their varying cultures with others.
II. Global Contact over Computer Networks.
The new media of Usenet news, electronic mail and the Internet
facilitate the growth of global interactive communities. These electronic
forums are made available through community networks, universities, the
workplace, other public access locations, internet access providers and
other businesses (Hauben & Hauben, 1997, p. 8). Human culture is ever
evolving and developing, and the new public commons that these technolo-
gies make possible are of a global nature. A growing number of people are
coming together online and living more time of their daily lives with people
from around the world. Through the sharing of these moments by people,
their cultures are coming to encompass more of the world not before
immediately available. Mead (1978, p. 88) understood that a global community
and awareness would require the development of a new kind of communication
that depended on the participation of those who previously had no access
to such power or such a voice.
Usenet newsgroups are a relatively young medium of human discourse
and communication. The Usenet technology was developed by graduate
students in the late 1970s as a way to promote the sharing of information
and to spread communication between university campuses. This design
highlights the importance of the contribution by individuals to the commu-
nity. The content of Usenet is produced by members of the community for
the whole of the community. Active participation is required for Usenet to
have anything available on it. It is the opposite of a for-pay service that
provides content and information. On Usenet, the users produce the con-
tent, i.e. talk, debate, discussion, flames, reportage, nonsense, and scien-
tific breakthroughs fill the space. Usenet is a public communications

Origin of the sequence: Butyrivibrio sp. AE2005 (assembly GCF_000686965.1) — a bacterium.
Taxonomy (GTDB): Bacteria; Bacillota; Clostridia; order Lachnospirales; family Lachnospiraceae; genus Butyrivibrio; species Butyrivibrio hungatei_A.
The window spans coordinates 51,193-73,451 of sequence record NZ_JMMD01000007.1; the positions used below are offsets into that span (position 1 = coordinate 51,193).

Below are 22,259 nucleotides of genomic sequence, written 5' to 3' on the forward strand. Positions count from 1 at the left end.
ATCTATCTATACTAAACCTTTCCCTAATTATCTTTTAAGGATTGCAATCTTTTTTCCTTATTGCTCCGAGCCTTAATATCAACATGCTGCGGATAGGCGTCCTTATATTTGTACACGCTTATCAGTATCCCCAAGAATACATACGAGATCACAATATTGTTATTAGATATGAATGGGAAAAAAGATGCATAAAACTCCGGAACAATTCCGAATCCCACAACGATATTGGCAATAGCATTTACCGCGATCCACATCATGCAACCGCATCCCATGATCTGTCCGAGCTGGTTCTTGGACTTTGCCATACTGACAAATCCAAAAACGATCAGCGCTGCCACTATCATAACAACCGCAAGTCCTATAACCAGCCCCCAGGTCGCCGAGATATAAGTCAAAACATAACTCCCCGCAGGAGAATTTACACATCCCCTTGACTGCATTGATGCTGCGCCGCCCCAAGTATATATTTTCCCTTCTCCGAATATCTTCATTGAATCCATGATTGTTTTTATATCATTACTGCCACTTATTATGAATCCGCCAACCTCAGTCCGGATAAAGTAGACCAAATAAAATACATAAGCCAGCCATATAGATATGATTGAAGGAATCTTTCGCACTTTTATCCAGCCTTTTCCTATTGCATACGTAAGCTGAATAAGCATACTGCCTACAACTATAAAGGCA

technology framework which is open. The users participate in determining
what newsgroups are created, and then fill those newsgroups with messages
that are the content of Usenet. In forming this public space, or commons,
people are encouraged to share their views, thoughts, and questions with
others (Hauben & Hauben, 1997, p. 4). The chance to contribute and interact
with other people spread Usenet to become a truly global community of
people hooking their computers together to communicate. People both
desire to talk and to communicate with other people (Graham, 1995;
Woodbury, 1994). Usenet was created to make that communication happen. In
time it has also given a public voice to those who would not have the
opportunity otherwise to have their voice heard. By promoting a democratic
medium, these graduate students who created Usenet were helping to create
the kind of medium Mead believed was an important condition towards the
development of a global culture.
In a recent study about the global online culture, Tim North (1994)
asked the question "is there an on-line culture and society on Usenet?" His
conclusion was that there is a definite Usenet culture. He lists four of the
important defining aspects of this unique online culture,
1. The conventions of the culture are freely discussed.
2. The culture is not closed to outsiders and welcomes new members.
3. There is a strong sense of community within the Net culture.
4. It's what you say, not who you are. (North, 1994, chap. 5.2)